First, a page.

It's one of the most vexing questions in modern American politics: What's the matter with Kansas?
The famous phrase, which dates as far back as the 1890s but was reintroduced into America's political discourse by Salon's Thomas Frank, asks a question to which there are many possible answers. (Politics is the word we use to describe a confluence of social phenomena, after all.)
To some Kansas lawmakers, the answer is: It's too easy to be an LGBTQ citizen of Kansas while maintaining your inherent dignity and rights.
But that's not a universal view. On the contrary, for other Kansas lawmakers, the answer is something else entirely: A lack of children with bruised bottoms.
Well, at least that's the case for one Kansas lawmaker, Democratic state Rep. Gail Finney, who recently introduced a bill to give caregivers and school teachers significantly more leeway when it comes to physical punishment than they currently have.
Although corporal punishment is straight-up banned in 30 states, Kansas law currently allows some spanking — just so long as it's not so hard that it leaves a mark. As far as Finney is concerned, that lone restriction simply will not do.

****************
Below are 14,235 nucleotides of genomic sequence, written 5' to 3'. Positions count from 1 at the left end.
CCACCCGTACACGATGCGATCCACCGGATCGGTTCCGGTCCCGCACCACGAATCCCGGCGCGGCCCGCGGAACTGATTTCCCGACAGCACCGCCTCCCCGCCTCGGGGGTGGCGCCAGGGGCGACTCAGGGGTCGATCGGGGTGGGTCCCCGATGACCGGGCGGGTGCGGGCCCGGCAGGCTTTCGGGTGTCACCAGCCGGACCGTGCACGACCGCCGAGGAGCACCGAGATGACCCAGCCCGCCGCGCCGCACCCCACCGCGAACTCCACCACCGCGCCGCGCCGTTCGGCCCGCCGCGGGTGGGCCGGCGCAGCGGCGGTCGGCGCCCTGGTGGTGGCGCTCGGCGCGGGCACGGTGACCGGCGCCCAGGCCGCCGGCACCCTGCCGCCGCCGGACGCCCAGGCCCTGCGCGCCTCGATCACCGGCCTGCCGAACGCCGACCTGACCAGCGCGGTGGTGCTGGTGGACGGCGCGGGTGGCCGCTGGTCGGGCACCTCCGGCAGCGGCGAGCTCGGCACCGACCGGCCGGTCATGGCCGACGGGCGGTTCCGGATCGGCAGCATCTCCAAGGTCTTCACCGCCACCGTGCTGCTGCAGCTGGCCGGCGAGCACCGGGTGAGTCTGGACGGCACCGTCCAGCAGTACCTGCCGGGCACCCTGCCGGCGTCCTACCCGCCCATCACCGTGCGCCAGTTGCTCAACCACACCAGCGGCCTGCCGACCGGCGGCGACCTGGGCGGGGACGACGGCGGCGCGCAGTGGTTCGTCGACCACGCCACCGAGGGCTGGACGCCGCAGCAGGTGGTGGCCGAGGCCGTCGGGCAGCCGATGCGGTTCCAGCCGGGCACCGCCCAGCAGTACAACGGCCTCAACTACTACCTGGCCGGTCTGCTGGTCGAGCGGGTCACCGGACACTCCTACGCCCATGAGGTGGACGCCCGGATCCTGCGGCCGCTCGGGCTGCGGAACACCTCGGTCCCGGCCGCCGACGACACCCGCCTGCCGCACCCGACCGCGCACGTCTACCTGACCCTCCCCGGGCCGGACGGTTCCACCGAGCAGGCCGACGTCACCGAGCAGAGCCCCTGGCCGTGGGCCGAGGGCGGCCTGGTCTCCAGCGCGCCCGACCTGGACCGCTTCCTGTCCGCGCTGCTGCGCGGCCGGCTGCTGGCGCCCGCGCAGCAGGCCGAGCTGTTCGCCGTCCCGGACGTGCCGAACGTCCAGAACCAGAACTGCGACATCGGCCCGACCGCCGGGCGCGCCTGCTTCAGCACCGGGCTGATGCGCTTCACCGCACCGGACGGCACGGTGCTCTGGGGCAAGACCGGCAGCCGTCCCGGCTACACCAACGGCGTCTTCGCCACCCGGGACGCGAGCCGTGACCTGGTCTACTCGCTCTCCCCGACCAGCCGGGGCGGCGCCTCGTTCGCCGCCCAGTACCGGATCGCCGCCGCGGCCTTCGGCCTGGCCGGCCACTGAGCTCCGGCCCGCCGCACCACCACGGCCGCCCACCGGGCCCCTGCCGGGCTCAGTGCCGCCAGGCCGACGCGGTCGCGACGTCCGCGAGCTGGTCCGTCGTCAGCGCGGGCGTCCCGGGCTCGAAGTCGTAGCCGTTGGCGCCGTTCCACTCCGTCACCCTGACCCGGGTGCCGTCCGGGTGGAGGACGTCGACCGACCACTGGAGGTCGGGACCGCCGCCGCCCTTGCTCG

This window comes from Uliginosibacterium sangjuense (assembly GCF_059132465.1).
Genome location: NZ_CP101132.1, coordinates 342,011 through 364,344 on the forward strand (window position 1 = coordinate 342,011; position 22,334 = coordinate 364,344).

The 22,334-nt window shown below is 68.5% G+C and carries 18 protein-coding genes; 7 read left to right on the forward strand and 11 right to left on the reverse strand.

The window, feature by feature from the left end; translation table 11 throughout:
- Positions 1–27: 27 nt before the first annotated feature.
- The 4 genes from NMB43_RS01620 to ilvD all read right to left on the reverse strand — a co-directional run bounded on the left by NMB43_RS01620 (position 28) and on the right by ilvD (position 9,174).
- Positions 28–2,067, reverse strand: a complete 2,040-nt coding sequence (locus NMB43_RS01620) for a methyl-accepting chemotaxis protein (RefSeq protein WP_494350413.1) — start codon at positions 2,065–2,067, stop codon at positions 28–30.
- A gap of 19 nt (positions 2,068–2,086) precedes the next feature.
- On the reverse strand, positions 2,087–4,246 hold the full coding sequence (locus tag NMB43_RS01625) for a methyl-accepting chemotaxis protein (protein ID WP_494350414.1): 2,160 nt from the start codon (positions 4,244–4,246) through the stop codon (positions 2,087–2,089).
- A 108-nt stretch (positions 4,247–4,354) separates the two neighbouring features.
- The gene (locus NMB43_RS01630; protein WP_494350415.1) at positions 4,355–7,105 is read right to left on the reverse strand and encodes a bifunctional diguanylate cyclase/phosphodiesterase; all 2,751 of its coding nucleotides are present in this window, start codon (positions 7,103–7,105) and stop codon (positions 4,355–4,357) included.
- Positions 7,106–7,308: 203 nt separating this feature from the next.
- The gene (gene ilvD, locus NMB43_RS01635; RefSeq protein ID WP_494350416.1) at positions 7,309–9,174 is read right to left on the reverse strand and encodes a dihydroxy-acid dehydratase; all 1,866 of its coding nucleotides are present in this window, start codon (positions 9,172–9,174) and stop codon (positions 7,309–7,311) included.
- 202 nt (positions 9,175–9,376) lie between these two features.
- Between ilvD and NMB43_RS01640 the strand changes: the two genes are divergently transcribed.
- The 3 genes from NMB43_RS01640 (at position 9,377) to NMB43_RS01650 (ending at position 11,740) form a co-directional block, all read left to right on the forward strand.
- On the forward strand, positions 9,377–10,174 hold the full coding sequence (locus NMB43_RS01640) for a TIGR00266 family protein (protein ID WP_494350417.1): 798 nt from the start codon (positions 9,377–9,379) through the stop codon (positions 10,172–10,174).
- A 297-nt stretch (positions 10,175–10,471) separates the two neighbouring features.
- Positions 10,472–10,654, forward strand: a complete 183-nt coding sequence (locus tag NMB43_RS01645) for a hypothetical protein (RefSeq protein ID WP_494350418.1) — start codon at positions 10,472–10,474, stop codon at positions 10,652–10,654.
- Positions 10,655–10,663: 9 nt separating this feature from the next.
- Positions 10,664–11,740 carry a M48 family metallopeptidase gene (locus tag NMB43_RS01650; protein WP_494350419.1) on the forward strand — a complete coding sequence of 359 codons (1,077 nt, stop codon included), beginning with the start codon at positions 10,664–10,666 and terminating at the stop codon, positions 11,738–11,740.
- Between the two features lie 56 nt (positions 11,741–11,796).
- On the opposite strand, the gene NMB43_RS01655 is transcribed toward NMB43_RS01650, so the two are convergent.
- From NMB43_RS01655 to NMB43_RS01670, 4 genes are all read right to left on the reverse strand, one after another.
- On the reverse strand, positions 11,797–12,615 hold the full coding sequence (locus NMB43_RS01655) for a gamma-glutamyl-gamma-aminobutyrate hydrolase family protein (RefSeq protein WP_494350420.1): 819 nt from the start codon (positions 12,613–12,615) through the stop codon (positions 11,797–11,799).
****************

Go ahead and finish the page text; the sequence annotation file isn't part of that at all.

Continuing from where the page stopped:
Finney's proposal, according to KCTV news, would allow "up to 10 strikes of the hand and smacks hard enough to leave redness and bruising."
KCTV reports that Finney was introduced to the idea of loosening the state's spanking restrictions by McPherson Deputy County Attorney Britt Colle, who would go on to argue in favor of Finney's proposal, saying it "basically defines a spanking along with necessary reasonable physical restraint that goes with discipline, all of which has always been legal."
Moreover, Colle claimed the bill "clarifies what parents can and cannot do. By defining what is legal, it also defines what is not," which is kind of zen in a corporal punishment-y way.
Still, it looks unlikely that Finney will be able to drum-up the necessary level of support for the bill in the state legislature. Along with people experts in the field of child abuse — one of whom told KCTV of research indicating spanking was less-effective than timeouts and often can "lead to more aggressive behavior" — committee chair John Rubi has indicated that it's an open question as to whether or not he'll even "consider" Finney's legislation.
Finney's no quitter, though, and has promised to introduce similar legislation, if need be, during the next session.